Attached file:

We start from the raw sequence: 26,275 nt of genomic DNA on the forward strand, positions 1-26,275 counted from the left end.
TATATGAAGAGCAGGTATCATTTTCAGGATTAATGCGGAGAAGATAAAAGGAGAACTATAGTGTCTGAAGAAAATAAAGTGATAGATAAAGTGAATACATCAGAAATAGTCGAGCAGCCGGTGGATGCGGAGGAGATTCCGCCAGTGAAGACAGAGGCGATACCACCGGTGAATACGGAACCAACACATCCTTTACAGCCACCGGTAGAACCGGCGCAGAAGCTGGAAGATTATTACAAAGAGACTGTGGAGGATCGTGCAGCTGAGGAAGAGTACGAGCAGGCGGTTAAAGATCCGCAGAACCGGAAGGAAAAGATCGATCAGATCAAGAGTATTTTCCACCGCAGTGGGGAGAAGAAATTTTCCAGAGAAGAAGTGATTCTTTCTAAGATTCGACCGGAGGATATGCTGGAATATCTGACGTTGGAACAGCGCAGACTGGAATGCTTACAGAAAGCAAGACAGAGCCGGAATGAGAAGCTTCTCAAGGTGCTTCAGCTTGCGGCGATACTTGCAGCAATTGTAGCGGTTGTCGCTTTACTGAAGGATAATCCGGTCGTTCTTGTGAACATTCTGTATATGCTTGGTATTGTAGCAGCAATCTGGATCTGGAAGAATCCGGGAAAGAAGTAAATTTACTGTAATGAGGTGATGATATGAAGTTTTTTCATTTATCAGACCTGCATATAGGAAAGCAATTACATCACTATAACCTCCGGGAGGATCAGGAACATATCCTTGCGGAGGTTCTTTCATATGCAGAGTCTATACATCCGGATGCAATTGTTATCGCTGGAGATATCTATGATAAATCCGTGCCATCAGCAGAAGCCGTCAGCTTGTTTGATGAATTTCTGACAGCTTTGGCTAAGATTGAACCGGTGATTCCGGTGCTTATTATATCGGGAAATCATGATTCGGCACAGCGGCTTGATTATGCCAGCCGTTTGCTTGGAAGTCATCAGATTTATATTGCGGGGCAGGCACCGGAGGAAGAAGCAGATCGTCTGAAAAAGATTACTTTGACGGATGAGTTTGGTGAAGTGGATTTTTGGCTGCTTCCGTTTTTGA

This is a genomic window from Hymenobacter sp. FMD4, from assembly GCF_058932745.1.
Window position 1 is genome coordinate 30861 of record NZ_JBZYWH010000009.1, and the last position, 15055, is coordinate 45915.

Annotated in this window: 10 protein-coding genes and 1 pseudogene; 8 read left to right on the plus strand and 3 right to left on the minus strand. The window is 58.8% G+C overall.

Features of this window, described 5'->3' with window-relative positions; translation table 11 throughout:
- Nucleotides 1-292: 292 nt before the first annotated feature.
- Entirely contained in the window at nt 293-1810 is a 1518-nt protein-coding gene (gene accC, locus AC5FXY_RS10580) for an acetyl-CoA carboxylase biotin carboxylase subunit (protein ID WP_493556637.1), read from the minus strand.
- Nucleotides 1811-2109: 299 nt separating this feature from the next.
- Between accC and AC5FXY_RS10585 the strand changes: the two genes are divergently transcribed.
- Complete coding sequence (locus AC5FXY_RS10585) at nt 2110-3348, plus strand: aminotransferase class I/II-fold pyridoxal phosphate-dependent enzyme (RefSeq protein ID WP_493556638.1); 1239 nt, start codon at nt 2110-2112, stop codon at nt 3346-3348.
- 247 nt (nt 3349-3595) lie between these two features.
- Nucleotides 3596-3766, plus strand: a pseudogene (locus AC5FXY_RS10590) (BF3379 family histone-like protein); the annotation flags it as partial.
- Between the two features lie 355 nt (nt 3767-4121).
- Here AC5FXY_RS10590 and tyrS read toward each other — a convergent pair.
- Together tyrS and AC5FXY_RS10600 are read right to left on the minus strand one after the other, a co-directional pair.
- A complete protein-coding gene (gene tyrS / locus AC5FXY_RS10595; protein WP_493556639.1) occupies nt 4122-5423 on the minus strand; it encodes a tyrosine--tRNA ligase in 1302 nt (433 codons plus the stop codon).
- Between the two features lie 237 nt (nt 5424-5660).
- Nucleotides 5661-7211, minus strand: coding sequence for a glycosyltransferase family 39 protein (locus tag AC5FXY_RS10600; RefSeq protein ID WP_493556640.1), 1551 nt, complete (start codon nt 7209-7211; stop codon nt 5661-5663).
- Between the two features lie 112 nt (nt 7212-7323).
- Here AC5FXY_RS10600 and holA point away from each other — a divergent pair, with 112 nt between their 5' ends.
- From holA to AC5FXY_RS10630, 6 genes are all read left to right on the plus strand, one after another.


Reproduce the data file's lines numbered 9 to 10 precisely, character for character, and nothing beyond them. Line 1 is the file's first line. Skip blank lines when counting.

- Nucleotides 1811-2109: 299 nt separating this feature from the next.
- Between accC and AC5FXY_RS10585 the strand changes: the two genes are divergently transcribed.